Microsoft sure loves its Game of Thrones. Every chance the software giant got to show off its new SmartGlass technology, it used the hit HBO fantasy series. It got to be rather difficult to cover for a journalist who’s only on episode three of the first season, trying to avoid spoilers.
But SmartGlass, a software-based application that extends Xbox 360 experiences onto smartphones and tablets, does shine best when paired with television or movie entertainment. That’s where programmers have fleshed out the most whiz-bang features at this time, but game designers have clever plans for this tech, too. Here are four general and specific uses for SmartGlass that are either in concept stage or ready for real products when it releases this fall.
Enhanced television and movies
Think of SmartGlass as your know-it-all TV- or movie-watching friend, only much quieter. It knows what you’re viewing on your Xbox 360 and will fill your phone or tablet with synopses, quotes, episode guides and timelines, and more, all accessible with a simple touch. It’s ultimately up to the content provider to decide what to include — in one Game of Thrones presentation, for example, Microsoft showed off the family trees of the different Houses, so you can learn more about the different characters in the show and how they’re tied to each other.
A lot of the data is interactive and can sync with where you specifically are in the program at any given time. During the opening credits of Game of Thrones in this demo, as the camera panned around the map of Weteros, SmartGlass simultaneously highlighted specific locations on the handheld screen, giving background information about the particular locale that was currently on the TV.
Even if you’re not interested in all the extra goodies about whatever you’re watching, at the very least, you can use your smartphone or tablet as a remote control to start, stop, pause, and so on.
Karaoke/Dance Central song selector
“One of the things that slows down a session of karaoke or Dance Central,” said Xbox 360 group product manager Peter Orullian, “is waiting for the new player to select the next song. SmartGlass eliminates that wait.” Since the app knows what you’re playing, it can give the next player a chance to pick the next tune in music-based games (pictured above). So if you’re on deck to show off your living-room moves in Dance Central 3, instead of standing up and replacing the last player, going through the menus to find the song that you want, then starting the session, you can just queue it up ahead of time and have it ready to go the instant it’s your turn. “It works just like a karaoke machine and takes out the downtime,” said Orullian.
A separate controller
At a press conference earlier today, Microsoft showed off a concept video where a Madden player could use a separate tablet screen to select plays and which receivers to throw the football to, keeping his plans and strategies away from the big screen, so his opponent can’t see them until they’re in motion.
In the game Home Run Stars, due out this fall for Xbox Live Arcade, one player can bat on a traditional controller and the television while the other does nuanced pitching on the smaller screen with some privacy. The reverse works as well: The batter can play on a phone while the pitcher uses the TV.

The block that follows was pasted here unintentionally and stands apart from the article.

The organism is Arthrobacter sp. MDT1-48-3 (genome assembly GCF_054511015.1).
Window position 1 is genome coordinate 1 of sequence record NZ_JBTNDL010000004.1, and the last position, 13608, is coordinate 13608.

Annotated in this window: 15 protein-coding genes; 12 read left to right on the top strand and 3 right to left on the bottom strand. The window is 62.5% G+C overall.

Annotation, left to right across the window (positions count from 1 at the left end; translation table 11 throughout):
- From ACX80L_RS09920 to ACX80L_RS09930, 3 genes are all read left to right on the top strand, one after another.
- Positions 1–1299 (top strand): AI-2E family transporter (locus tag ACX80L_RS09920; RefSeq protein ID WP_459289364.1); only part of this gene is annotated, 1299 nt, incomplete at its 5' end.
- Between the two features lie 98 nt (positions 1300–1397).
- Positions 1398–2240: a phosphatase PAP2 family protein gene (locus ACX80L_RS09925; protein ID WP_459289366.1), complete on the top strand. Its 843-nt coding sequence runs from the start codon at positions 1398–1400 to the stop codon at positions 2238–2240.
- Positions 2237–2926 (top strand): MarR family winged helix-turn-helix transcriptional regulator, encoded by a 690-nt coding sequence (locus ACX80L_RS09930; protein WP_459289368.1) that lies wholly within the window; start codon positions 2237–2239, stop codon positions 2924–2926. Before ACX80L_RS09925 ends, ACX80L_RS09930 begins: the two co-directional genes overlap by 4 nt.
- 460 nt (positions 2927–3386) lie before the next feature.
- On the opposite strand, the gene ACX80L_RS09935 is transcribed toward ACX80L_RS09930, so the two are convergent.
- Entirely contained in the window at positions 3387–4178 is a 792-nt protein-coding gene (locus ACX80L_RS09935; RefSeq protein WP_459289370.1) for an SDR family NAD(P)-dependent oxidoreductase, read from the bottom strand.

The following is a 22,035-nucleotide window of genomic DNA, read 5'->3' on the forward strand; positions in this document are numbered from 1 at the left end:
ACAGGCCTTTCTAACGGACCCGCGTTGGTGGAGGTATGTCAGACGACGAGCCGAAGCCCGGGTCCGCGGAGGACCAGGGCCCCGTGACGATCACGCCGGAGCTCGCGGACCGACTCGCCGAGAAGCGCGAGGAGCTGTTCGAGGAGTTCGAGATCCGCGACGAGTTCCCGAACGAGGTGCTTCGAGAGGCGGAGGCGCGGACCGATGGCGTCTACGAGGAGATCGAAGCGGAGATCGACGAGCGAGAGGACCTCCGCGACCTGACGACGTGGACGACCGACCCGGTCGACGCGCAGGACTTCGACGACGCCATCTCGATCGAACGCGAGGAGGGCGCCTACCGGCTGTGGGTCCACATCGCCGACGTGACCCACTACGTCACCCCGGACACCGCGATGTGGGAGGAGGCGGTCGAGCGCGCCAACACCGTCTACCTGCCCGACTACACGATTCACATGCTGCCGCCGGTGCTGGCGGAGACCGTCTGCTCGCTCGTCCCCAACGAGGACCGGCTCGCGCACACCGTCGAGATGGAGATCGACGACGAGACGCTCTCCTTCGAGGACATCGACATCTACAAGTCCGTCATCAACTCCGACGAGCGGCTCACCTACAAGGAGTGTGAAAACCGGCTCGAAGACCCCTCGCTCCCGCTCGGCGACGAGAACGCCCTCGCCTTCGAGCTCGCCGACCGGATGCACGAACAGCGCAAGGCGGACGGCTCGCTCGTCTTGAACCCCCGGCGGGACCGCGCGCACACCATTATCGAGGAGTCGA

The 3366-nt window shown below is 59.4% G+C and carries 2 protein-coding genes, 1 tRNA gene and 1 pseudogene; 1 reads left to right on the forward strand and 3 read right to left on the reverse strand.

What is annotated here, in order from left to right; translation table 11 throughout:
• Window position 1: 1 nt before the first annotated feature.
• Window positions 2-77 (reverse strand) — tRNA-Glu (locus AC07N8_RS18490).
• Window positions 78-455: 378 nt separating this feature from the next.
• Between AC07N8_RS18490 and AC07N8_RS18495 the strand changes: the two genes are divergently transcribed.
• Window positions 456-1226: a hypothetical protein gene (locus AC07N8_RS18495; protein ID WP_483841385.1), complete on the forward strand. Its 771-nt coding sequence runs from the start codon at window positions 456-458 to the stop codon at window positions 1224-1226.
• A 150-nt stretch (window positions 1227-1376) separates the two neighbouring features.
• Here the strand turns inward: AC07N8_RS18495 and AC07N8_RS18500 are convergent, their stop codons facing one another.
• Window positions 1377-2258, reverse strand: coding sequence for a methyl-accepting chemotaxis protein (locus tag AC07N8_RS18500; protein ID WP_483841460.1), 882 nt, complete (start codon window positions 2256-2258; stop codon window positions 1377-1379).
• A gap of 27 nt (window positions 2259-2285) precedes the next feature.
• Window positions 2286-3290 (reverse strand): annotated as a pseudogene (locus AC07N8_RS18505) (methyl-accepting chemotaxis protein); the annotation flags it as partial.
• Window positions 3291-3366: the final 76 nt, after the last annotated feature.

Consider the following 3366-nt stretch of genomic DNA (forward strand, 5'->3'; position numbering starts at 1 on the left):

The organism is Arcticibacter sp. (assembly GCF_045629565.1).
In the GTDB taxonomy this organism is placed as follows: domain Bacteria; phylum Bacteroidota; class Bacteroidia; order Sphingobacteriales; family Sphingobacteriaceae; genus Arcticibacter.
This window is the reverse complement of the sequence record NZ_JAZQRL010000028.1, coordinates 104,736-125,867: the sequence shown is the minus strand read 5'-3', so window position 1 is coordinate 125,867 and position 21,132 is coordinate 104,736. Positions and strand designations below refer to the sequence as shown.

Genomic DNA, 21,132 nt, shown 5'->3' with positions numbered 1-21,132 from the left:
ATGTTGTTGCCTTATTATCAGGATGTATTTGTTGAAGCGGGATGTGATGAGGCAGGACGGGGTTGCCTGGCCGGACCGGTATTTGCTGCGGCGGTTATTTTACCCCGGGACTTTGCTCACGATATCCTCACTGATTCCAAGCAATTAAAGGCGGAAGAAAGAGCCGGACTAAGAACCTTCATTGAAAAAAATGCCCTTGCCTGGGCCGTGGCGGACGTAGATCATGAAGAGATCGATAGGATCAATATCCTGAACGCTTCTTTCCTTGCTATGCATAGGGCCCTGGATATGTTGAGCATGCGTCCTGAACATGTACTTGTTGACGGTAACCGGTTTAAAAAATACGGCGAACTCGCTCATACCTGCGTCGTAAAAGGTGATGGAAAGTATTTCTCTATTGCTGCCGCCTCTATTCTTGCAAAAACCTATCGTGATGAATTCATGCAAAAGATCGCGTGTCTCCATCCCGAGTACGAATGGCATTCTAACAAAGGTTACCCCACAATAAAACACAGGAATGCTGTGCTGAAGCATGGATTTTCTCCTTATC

“I think the most exciting thing about SmartGlass,” said Robert Bowling, president of Robotoki and former creative strategist at Call of Duty maker Infinity Ward, “is that developers can use this extra screen to offer extra buttons and input options to players that the regular controller doesn’t have.”
“Those things are potential options,” said Jose Pinero, senior director of public relations for Xbox, of Bowling’s idea. “A good case of that would be using a swipe motion [on SmartGlass] for a move in a game. You already have all these buttons on the Xbox 360 controller, but maybe it would make sense for you to ‘pinch’ or open something in the game with your fingers through SmartGlass.”
Extra game info
In the upcoming action game Ascend: New Gods, your SmartGlass screen can display boss-monster stats (pictured above) or a more complete minimap than what most games typically show in the corner of the television screen. That’s a simple, obvious application of a smaller secondary display, of course. But developers can also add much more data here if they choose to. In the press conference, Microsoft showed how players can access Halo Waypoint while playing the upcoming Halo 4. So while you’re shooting aliens on the big screen, you can check out game stats and canonical info on your phone.
A lot of the ideas coming out for SmartGlass aren’t revolutionary on their own — we’ve seen multiscreen connectivity in the past with Nintendo and Sony gaming machines (and both Microsoft competitors are also promoting this strategy heavily at the Electronic Entertainment Expo trade show going on right now in Los Angeles). But MS is looking at this technology as a persistent buddy that’s always ready by your side, an ever-changing app that adapts to your current entertainment choice.
“People are second-screening [with smartphones and tablets] in their homes,” said Orullian. “They’re getting a companion for the Super Bowl and for the Grammys and for the Oscars. They’re getting them for direct TV providers; they’re getting them for social networks; they’re getting them for game consoles. What we said is, instead of having 50 or 100 or 200 apps that you’re launching for individual things, why not just launch one app? Launch one app, and we’ll do all the work for you.”
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